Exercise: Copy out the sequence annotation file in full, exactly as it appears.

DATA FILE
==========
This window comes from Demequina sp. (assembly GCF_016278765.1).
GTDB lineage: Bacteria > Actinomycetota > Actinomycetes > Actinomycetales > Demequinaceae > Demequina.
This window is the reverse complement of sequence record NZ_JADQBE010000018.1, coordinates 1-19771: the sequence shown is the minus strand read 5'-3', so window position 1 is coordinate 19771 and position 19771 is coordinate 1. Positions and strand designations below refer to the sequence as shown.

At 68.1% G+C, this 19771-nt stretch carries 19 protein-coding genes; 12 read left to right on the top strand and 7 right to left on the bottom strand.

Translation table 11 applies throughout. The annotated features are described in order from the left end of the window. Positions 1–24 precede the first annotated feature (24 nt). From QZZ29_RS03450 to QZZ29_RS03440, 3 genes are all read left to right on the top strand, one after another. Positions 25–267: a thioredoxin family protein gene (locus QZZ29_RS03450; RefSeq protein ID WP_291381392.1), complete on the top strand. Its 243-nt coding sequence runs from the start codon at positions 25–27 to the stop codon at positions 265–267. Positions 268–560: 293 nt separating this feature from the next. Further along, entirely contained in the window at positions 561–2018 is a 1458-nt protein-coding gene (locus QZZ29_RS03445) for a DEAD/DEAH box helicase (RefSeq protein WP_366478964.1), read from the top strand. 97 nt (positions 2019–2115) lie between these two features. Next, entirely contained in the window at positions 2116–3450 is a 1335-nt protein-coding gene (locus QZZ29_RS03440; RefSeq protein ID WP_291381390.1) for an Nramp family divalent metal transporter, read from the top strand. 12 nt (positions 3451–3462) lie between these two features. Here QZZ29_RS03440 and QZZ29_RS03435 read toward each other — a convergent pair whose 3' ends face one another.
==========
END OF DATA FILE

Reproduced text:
This window comes from Demequina sp. (assembly GCF_016278765.1).
GTDB lineage: Bacteria > Actinomycetota > Actinomycetes > Actinomycetales > Demequinaceae > Demequina.
This window is the reverse complement of sequence record NZ_JADQBE010000018.1, coordinates 1-19771: the sequence shown is the minus strand read 5'-3', so window position 1 is coordinate 19771 and position 19771 is coordinate 1. Positions and strand designations below refer to the sequence as shown.

At 68.1% G+C, this 19771-nt stretch carries 19 protein-coding genes; 12 read left to right on the top strand and 7 right to left on the bottom strand.

Translation table 11 applies throughout. The annotated features are described in order from the left end of the window. Positions 1–24 precede the first annotated feature (24 nt). From QZZ29_RS03450 to QZZ29_RS03440, 3 genes are all read left to right on the top strand, one after another. Positions 25–267: a thioredoxin family protein gene (locus QZZ29_RS03450; RefSeq protein ID WP_291381392.1), complete on the top strand. Its 243-nt coding sequence runs from the start codon at positions 25–27 to the stop codon at positions 265–267. Positions 268–560: 293 nt separating this feature from the next. Further along, entirely contained in the window at positions 561–2018 is a 1458-nt protein-coding gene (locus QZZ29_RS03445) for a DEAD/DEAH box helicase (RefSeq protein WP_366478964.1), read from the top strand. 97 nt (positions 2019–2115) lie between these two features. Next, entirely contained in the window at positions 2116–3450 is a 1335-nt protein-coding gene (locus QZZ29_RS03440; RefSeq protein ID WP_291381390.1) for an Nramp family divalent metal transporter, read from the top strand. 12 nt (positions 3451–3462) lie between these two features. Here QZZ29_RS03440 and QZZ29_RS03435 read toward each other — a convergent pair whose 3' ends face one another.